You have arrived in Salamanca! It is now time for another stroll. You will find one of the largest and best-preserved monumental legacies in Europe, with the oldest university in Spain, the cathedrals, the Plaza Mayor, and the Casa de las Conchas (the shell house). A unique fusion between ancient, bustling, and young, it is not in vain that it has been declared a World Heritage Site.
Finally, some typical food recommendations for this region of Spain. You will be halfway along the route by now, so you definitely need to recharge your batteries with a hearty dish: nothing better than a Leonese Maragato stew with its Pico Pardal chickpeas, blood sausage and vegetables and many more pig and sausage-based dishes.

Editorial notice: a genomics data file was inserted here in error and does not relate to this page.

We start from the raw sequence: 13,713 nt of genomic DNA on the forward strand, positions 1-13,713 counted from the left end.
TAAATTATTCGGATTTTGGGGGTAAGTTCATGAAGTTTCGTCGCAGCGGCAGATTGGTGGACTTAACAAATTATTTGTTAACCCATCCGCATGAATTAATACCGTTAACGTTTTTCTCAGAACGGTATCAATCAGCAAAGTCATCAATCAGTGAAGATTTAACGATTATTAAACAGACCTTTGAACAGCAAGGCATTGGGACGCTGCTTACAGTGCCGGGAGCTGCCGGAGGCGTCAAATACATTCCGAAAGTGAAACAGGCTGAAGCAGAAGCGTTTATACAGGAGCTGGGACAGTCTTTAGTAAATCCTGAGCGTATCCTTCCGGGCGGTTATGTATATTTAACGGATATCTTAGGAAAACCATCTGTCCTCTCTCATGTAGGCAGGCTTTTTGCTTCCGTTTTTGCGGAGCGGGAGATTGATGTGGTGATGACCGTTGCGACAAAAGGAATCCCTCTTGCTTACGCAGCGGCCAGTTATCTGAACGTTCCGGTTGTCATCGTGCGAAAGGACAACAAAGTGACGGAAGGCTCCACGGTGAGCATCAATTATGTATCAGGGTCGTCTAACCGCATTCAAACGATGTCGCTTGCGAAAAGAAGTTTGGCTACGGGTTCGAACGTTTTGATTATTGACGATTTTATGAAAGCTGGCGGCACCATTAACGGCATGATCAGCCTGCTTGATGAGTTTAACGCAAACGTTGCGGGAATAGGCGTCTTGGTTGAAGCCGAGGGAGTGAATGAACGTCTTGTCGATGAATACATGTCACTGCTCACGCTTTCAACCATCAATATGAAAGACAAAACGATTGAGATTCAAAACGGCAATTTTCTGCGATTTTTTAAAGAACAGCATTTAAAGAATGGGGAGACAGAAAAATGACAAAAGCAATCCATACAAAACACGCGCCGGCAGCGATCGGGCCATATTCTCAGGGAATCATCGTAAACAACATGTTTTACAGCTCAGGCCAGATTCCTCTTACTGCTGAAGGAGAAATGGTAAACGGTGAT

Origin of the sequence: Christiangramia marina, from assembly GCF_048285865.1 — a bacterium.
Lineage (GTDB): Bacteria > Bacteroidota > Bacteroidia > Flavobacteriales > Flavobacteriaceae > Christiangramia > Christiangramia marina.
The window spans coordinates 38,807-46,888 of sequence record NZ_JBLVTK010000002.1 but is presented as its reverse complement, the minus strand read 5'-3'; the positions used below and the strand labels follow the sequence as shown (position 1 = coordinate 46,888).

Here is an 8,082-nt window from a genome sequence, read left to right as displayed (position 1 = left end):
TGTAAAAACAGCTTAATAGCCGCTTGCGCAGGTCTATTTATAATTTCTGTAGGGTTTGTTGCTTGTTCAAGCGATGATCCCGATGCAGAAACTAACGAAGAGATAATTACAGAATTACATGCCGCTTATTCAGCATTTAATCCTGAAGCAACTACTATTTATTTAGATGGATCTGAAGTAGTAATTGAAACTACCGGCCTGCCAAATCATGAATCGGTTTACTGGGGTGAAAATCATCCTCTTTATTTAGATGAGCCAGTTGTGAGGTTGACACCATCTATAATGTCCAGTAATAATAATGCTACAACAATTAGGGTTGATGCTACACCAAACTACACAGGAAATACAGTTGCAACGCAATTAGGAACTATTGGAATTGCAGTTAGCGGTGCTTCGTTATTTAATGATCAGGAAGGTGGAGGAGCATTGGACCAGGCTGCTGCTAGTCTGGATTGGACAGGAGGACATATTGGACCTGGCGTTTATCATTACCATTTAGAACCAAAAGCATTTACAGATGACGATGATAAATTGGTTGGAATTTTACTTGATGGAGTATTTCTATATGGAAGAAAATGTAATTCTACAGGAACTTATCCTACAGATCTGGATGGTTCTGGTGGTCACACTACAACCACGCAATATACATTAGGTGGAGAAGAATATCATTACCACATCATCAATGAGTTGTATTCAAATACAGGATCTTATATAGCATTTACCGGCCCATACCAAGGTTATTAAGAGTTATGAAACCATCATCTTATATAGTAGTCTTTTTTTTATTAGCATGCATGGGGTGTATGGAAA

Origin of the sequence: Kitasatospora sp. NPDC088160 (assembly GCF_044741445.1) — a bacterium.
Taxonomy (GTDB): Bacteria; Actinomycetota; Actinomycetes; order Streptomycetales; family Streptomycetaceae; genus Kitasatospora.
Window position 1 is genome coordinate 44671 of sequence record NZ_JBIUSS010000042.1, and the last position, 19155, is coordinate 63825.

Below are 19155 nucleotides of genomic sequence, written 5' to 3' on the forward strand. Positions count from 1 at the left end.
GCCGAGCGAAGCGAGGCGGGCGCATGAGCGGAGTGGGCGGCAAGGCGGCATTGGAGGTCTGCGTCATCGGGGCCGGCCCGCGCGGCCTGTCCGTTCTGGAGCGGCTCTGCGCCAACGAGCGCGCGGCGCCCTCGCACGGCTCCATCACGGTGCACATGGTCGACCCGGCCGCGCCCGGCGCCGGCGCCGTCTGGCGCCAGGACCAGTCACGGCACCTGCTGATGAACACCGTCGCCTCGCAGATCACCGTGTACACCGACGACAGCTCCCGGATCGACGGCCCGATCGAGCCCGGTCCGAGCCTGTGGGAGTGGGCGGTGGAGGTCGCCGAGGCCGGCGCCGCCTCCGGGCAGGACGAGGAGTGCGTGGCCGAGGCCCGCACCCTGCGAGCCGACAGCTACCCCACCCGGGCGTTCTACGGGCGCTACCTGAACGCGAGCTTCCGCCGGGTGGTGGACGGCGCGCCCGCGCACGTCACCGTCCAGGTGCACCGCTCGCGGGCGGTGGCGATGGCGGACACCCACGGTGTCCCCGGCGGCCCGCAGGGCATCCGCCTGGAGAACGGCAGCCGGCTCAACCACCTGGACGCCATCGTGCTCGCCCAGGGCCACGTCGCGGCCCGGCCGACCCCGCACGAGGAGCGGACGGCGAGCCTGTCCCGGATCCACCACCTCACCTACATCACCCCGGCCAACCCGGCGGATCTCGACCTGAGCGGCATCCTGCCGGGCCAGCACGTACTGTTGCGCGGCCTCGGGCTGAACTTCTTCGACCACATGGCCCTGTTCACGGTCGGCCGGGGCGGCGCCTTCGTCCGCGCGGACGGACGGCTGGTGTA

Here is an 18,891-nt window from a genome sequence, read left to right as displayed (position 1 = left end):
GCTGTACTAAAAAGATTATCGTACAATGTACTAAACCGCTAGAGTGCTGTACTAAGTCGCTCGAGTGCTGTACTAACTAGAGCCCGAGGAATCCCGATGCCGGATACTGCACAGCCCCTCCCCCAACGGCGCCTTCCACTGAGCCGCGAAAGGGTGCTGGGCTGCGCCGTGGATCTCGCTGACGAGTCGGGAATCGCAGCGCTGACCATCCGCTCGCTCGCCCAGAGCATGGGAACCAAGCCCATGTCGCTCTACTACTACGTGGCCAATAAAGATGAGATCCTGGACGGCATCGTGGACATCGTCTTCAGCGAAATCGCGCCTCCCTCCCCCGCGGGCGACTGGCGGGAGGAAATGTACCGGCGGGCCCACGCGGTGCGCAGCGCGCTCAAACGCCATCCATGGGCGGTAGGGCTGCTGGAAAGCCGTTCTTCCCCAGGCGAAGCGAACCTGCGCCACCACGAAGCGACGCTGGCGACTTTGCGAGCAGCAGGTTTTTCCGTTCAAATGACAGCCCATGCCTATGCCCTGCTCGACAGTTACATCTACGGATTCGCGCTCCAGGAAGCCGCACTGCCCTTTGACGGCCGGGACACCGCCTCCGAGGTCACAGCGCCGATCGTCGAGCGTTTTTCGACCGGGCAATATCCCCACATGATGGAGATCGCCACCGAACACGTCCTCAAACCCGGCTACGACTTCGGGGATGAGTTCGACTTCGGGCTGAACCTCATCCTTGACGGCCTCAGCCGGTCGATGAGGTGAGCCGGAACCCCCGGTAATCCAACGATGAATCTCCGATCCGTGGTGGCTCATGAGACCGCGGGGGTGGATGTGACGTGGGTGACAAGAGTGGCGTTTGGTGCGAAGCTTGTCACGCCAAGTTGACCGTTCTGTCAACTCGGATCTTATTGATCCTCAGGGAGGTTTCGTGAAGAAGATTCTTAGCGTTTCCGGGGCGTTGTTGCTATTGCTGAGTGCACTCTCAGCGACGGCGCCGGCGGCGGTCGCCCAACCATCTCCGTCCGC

As soon as you enter the city of Béjar, located about 50 minutes from Salamanca, you will notice the road becoming more thrilling, nestled in an area with more vegetation and with ups, downs, and curves. But the challenging road ahead will be worth it because Béjar is highly nature-oriented, with the mountains of the Sierra de Francia and the Peña de Francia boasting 1,700-metre-high views.
The third stage of the Silver Route: Extremadura (300 kilometers)
Extremadura is known for displaying breathtaking natural beauty and well-preserved monuments and archaeological sites as old as the Romans and the Moors. We can never forget to mention the amazing wines this region both produces and serves.